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Electric heating "fil pilote"?


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The panneau rayonnants that I will be using have a fil pilote 2 ordres.

I can understand how to wire them (presumably using a programmer) and realise that no signal gives "confort" mode and a 240vac signal will give "eco" mode but what do these modes mean?

My house has the standard (I think) heures plein and heures creuse tariff, I don't think I have tempo but thats another term that I don't understand!

Also what type of programmer should I use, are they simply time based?

The final question is about the more expensive heaters with fil pilote 6 ordres are they for use with tempo (what is it?) and what are the extra functions Conf1 and conf2?

I look forward to some insight, I tried in Brico-depot where I bought them and the "expert" said he "thought" that Eco would use less electricity than Confort - well worth 10 minutes of my stumbling discussion in French!

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The 'modes' are heat settings.those having 6 fils (wires) are able to supply six different heat settings contolled by programmer/thermostat. The fil pilote is the control circuit wire. 2 ordres means 2 heat settings.

You say you know how to wire them and then say "presumably with a programmer". Pardon me if I say this sounds like a contradiction. Nor am I sure what you mean by "no signal confort/240v signal eco", could you elaborate please?

Tempo is an option you can have from edf which charges different prices on different days on a colour coding system. If your house is mostly or all electric it probably isnt worth having as almost all the expensive (red) days are in the winter.

If you look at your meter and it has 2 sets of numbers prefixed by HP and HC then you are on 'heures creuses'.

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There is only one fil pilote, the number relates to the nuber of commands that are sent down the wire for each heater to intepret.In a 6 order system the heater can either be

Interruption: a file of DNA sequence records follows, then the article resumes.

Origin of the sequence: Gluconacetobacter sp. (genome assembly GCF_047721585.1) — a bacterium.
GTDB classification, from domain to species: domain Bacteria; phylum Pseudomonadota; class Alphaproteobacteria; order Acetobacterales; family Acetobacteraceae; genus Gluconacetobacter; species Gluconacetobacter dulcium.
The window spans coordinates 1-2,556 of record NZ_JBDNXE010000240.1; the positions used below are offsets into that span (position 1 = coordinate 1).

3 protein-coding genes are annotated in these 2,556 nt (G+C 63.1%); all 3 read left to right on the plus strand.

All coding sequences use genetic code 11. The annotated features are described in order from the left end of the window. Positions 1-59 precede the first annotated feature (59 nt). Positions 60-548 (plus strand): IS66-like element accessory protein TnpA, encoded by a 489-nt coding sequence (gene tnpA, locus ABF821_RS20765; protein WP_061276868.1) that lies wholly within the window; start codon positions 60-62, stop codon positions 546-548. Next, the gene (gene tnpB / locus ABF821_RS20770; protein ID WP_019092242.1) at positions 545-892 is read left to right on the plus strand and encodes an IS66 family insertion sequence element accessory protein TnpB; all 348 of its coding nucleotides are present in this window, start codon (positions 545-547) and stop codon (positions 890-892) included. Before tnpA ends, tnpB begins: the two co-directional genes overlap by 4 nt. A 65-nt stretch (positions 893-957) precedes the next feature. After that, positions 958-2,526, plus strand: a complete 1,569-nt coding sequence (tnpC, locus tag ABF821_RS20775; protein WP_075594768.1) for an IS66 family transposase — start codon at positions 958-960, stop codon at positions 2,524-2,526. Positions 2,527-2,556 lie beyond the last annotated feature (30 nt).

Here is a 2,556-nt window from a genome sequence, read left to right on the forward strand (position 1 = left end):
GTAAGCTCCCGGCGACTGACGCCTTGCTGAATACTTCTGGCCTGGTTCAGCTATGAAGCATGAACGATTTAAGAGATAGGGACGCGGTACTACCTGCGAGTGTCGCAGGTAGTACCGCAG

Normal Temperature as set on the heaters own control.

Normal -1 degree

Normal  -2 degrees


Frost Prevention

Disconnected (Load Shedding)

These pulses are sent out by a box added to the distribution board. A "Gestionaire D'Energie" The GdE interacts with the meter so that on Red Days (Penal Charges under the Tempo system) the temperature is automatically reduced.


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Thanks for the replys.

From what you have said I deduce that "confort" mode corresponds to the thermostat setting on the heater.

I still need an explanation of what "Eco" mode is.

Please don't tell me that it is more economical (the adolescent in Brico-Depot thought that that answered my question) I need to understand what it actually does in this mode.

With regard to the "Confort -1" and "Confort -2" on the fil de pilote 6 ordre, I had deduced that was what it probably was but does a reduction of 1 or 2 degrees make a significant difference on a high tariff day?

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Here is what I thought it was.

Confort will keep the temperature close to your target temperature e.g. the setting +-1 deg

ECO will operate more 'coarsely' e.g. setting +- 4 deg or possible +1 -4


If the above is correct the confort will 'kick-in' more often. BUT I am only guessing really.




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Thanks for the correction.

So eco is for those too simple to turn the dial down eh ? There's one to add to the list of 'most desirable features' then.

Still, my (French) central heating has a 'cup of coffee' button. Something to do with temporarily not dropping the temp down to your normal tight fisted level while you have the neighbours in I think.

Oh and it also has a 'if you are on strike on Monday ' button which temporarily replaces the Monday settings for the weekend programme.

Sorry for the hijack. John

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I think the idea is that when the meter receives a signal to tell it that today is a red day for the Tempo tariff, it automatically reduces the heating by this set amount, thereby putting off for a few days the arrival of the bailiffs.

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